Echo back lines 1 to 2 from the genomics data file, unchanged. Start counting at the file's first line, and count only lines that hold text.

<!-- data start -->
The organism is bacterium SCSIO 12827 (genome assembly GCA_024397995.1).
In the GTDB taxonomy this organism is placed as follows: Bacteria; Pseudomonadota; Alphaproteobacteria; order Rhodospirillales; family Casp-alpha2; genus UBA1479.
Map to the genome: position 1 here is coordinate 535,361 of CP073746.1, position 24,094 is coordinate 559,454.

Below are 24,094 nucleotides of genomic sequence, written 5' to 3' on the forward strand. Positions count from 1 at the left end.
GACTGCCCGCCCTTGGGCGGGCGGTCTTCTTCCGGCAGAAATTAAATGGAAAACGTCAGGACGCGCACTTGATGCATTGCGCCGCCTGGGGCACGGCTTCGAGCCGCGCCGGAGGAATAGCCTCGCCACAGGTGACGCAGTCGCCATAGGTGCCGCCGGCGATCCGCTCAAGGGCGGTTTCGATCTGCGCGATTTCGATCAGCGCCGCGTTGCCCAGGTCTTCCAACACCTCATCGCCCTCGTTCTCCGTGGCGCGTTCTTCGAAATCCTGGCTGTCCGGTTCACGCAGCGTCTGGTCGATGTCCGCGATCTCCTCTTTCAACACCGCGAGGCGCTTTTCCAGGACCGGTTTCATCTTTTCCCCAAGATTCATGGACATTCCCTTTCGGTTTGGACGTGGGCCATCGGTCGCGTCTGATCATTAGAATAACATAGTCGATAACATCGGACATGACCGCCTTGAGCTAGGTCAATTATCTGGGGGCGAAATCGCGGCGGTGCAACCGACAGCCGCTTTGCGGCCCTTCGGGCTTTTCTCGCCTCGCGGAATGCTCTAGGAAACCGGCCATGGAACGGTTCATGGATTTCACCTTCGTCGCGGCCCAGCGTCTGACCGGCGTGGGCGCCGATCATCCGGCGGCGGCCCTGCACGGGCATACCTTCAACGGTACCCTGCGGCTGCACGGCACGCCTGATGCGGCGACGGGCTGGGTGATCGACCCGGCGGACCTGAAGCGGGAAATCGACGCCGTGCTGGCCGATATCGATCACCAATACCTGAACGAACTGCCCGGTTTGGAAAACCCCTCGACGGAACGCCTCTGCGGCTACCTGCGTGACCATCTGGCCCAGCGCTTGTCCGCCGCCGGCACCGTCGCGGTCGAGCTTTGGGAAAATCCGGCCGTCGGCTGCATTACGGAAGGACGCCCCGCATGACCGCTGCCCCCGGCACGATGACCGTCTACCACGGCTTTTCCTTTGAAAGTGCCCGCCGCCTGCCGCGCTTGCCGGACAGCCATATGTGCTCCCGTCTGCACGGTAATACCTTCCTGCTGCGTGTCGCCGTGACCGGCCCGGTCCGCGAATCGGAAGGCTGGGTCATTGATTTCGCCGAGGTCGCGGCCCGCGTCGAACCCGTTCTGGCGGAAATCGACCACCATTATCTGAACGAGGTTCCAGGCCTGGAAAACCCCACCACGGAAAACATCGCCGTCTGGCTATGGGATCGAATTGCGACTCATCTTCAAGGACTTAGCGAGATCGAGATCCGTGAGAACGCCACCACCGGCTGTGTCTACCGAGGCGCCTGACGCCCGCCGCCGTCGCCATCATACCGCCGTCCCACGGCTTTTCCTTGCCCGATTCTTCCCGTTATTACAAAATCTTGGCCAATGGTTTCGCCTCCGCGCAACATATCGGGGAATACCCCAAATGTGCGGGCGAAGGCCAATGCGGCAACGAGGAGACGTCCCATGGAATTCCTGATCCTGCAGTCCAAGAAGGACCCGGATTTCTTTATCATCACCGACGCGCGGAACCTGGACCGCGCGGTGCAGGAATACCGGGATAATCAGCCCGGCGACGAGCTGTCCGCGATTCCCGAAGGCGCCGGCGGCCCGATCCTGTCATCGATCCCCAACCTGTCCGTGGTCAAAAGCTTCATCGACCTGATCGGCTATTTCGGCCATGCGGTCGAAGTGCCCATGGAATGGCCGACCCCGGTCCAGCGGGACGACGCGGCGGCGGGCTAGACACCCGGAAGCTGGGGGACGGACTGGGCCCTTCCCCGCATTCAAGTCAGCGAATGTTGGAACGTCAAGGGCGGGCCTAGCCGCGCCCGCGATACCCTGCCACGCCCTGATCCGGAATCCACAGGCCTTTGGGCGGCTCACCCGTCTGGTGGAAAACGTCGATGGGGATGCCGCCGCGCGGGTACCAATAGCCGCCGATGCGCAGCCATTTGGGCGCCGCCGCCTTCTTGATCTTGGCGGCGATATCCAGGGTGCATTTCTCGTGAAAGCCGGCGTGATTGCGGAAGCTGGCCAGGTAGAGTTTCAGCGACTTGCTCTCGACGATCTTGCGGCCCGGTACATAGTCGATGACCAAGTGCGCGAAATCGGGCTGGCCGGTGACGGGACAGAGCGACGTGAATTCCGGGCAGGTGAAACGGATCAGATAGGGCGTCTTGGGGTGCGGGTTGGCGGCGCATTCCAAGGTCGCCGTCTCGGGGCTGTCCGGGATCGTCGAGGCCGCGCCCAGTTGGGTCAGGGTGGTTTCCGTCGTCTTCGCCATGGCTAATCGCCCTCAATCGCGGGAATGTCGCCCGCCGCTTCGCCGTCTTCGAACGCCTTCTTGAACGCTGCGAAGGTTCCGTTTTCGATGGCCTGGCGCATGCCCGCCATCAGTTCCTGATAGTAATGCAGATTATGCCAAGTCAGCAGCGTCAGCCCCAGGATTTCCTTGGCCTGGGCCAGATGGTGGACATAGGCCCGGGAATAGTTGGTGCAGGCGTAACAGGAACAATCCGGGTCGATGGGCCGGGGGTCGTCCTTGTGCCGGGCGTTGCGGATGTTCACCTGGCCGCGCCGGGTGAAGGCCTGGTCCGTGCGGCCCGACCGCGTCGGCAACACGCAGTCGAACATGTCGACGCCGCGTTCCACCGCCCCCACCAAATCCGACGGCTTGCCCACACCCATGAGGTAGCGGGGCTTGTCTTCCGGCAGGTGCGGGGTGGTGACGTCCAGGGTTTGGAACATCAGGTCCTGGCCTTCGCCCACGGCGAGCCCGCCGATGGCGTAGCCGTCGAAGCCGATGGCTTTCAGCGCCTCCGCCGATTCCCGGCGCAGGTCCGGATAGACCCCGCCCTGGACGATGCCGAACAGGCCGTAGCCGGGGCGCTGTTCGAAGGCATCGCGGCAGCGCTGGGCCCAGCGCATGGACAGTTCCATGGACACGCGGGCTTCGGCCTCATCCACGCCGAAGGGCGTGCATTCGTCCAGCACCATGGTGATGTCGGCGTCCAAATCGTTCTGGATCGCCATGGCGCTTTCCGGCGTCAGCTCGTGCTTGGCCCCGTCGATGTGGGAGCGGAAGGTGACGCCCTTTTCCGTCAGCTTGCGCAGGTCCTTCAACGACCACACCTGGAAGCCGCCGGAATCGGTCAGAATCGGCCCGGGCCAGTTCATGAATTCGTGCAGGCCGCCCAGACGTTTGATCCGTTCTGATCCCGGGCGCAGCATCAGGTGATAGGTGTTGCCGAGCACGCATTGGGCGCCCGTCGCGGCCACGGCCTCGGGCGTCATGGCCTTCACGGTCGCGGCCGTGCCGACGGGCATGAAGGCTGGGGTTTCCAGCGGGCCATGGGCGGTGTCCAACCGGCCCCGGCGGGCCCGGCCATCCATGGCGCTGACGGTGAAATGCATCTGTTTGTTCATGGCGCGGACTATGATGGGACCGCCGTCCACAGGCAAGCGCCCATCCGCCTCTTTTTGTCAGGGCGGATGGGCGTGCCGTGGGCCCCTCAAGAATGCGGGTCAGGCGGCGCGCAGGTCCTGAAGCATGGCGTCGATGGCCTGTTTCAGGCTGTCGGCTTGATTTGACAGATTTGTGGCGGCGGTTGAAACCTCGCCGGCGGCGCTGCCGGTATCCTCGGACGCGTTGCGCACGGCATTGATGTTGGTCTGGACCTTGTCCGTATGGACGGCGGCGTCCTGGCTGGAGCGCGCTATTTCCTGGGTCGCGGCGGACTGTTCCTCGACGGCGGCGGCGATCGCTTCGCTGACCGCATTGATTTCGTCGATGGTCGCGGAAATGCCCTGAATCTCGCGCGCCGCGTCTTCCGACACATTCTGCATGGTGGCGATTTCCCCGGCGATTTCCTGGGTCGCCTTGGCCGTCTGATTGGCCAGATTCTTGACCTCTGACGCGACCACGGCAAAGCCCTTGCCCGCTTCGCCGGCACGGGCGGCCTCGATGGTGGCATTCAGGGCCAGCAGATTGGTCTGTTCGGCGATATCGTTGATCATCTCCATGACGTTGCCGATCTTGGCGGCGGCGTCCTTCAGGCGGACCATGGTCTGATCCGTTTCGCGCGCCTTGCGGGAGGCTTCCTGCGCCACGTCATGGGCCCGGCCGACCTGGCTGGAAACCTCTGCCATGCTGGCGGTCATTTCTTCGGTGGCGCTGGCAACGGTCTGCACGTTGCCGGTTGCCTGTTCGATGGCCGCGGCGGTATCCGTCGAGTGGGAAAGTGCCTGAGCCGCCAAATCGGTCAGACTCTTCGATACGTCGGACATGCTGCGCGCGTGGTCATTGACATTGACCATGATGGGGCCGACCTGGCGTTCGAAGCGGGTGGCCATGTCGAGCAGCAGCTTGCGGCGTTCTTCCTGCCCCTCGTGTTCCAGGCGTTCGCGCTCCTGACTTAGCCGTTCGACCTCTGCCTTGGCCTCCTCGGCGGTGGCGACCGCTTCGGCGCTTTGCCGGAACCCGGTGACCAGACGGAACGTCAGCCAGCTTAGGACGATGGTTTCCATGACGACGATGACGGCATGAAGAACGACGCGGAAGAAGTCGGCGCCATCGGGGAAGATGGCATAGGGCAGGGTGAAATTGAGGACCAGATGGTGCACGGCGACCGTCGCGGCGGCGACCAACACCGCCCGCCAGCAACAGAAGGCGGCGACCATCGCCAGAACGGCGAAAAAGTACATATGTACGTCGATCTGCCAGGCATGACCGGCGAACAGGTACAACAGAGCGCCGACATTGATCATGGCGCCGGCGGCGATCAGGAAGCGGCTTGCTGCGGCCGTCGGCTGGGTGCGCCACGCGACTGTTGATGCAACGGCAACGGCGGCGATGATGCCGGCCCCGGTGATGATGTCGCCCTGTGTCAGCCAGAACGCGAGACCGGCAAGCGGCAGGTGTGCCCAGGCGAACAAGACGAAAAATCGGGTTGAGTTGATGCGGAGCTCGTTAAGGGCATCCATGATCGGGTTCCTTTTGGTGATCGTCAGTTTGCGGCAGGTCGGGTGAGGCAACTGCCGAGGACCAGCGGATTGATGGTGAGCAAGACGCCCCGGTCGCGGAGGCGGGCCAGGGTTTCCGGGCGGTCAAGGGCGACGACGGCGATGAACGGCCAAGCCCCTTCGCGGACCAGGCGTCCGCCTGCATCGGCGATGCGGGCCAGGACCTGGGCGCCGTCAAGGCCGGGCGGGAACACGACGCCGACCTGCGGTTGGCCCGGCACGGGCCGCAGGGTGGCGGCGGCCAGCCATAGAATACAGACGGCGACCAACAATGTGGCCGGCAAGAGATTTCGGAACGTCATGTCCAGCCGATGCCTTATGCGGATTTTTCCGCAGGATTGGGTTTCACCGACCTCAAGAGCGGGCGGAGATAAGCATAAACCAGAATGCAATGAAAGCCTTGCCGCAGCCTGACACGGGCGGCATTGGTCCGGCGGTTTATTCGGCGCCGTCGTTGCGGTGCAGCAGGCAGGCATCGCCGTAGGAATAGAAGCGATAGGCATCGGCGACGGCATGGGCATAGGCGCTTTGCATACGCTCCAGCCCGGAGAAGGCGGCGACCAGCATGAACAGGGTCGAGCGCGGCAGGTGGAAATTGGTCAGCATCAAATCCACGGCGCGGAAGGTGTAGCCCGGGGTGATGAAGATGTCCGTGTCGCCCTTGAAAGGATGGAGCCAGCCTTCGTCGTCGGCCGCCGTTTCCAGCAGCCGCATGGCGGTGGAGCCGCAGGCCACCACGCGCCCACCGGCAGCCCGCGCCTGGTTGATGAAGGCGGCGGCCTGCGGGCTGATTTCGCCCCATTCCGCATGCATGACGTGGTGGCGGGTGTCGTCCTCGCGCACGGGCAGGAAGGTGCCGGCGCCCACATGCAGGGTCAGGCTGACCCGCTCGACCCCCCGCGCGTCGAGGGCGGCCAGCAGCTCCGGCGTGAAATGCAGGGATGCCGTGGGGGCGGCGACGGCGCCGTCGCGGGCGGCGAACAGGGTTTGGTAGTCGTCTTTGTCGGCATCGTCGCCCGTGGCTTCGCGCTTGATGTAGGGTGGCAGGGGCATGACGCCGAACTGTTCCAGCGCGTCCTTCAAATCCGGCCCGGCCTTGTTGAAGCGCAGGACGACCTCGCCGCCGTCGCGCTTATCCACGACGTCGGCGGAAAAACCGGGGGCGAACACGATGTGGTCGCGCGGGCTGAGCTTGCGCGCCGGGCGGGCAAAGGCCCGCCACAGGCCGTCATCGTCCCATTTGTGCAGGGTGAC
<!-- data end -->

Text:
The organism is bacterium SCSIO 12827 (genome assembly GCA_024397995.1).
In the GTDB taxonomy this organism is placed as follows: Bacteria; Pseudomonadota; Alphaproteobacteria; order Rhodospirillales; family Casp-alpha2; genus UBA1479.